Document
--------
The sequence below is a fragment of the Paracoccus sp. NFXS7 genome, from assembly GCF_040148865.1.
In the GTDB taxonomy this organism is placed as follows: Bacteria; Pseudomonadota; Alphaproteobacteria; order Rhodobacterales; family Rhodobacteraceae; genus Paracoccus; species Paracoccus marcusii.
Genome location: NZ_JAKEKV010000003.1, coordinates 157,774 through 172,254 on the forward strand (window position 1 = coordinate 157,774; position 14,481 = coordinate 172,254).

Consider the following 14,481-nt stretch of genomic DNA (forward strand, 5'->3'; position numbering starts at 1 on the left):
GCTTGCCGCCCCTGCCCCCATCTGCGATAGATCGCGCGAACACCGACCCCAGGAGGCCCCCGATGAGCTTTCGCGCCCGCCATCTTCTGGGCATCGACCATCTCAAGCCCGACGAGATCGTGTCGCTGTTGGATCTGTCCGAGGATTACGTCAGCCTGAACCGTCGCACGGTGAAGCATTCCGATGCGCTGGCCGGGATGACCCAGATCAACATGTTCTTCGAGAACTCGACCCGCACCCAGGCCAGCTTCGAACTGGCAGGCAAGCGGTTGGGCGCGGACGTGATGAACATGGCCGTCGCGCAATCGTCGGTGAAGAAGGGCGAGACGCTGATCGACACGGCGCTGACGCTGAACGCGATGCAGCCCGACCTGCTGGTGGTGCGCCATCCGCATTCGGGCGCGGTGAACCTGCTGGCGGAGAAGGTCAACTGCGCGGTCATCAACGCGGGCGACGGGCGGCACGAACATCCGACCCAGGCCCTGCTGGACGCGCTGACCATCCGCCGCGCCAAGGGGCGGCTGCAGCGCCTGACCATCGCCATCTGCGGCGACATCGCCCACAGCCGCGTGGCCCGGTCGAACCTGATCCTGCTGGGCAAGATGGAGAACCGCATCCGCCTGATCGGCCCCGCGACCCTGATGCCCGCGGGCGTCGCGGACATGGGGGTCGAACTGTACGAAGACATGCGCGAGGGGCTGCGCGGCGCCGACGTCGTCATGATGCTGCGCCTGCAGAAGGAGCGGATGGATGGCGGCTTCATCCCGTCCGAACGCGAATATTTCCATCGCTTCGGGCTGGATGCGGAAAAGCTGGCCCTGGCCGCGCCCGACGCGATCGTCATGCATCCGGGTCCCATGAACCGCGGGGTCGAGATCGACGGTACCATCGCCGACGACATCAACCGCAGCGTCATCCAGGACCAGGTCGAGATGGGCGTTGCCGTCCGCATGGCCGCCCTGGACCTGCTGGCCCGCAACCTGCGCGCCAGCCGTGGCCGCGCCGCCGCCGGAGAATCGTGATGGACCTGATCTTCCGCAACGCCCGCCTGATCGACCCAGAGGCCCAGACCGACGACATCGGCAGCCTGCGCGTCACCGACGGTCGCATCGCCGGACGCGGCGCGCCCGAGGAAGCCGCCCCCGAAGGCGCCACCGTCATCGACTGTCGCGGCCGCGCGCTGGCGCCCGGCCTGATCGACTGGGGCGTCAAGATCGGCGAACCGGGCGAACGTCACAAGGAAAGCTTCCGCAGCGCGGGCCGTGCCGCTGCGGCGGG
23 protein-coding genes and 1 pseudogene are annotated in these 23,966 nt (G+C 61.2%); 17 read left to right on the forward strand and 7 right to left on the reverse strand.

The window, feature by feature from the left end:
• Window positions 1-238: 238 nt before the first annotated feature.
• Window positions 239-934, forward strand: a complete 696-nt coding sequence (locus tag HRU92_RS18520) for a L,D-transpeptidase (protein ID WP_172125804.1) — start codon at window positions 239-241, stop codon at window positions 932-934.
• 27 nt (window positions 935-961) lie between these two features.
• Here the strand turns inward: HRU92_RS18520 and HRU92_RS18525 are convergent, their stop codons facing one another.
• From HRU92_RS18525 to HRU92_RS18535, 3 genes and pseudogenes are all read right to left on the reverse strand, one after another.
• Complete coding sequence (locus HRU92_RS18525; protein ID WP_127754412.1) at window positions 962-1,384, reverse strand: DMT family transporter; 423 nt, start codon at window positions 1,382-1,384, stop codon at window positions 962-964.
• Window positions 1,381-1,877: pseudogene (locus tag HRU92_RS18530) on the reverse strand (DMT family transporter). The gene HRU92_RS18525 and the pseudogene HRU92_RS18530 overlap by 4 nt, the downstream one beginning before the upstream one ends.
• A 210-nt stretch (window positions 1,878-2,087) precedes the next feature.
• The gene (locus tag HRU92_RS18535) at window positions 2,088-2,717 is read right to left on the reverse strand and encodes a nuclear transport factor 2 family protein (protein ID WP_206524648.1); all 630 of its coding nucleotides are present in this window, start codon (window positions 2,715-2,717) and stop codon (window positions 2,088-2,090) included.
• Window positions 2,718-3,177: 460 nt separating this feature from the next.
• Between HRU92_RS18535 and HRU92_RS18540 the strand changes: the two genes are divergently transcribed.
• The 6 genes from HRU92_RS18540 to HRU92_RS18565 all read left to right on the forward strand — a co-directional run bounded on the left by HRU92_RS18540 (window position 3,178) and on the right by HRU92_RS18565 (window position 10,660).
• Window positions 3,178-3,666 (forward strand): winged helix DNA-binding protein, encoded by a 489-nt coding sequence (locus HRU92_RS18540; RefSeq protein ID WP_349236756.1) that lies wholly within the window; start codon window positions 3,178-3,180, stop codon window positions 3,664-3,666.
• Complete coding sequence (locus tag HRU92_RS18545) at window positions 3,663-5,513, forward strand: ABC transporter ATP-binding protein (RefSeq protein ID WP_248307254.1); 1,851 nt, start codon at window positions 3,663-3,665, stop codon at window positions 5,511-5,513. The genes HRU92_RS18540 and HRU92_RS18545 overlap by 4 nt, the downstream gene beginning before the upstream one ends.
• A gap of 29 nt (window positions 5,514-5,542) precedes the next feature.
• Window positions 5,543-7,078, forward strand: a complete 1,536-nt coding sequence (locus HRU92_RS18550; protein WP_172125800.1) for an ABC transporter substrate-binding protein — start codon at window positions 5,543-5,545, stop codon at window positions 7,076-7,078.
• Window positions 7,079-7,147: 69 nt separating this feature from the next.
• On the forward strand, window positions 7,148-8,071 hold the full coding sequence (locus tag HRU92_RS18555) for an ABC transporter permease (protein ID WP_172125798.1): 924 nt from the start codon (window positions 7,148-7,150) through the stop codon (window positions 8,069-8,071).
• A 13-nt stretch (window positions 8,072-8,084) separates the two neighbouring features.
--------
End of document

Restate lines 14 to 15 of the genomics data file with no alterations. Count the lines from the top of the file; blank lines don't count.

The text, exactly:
• Window positions 1,381-1,877: pseudogene (locus tag HRU92_RS18530) on the reverse strand (DMT family transporter). The gene HRU92_RS18525 and the pseudogene HRU92_RS18530 overlap by 4 nt, the downstream one beginning before the upstream one ends.
• A 210-nt stretch (window positions 1,878-2,087) precedes the next feature.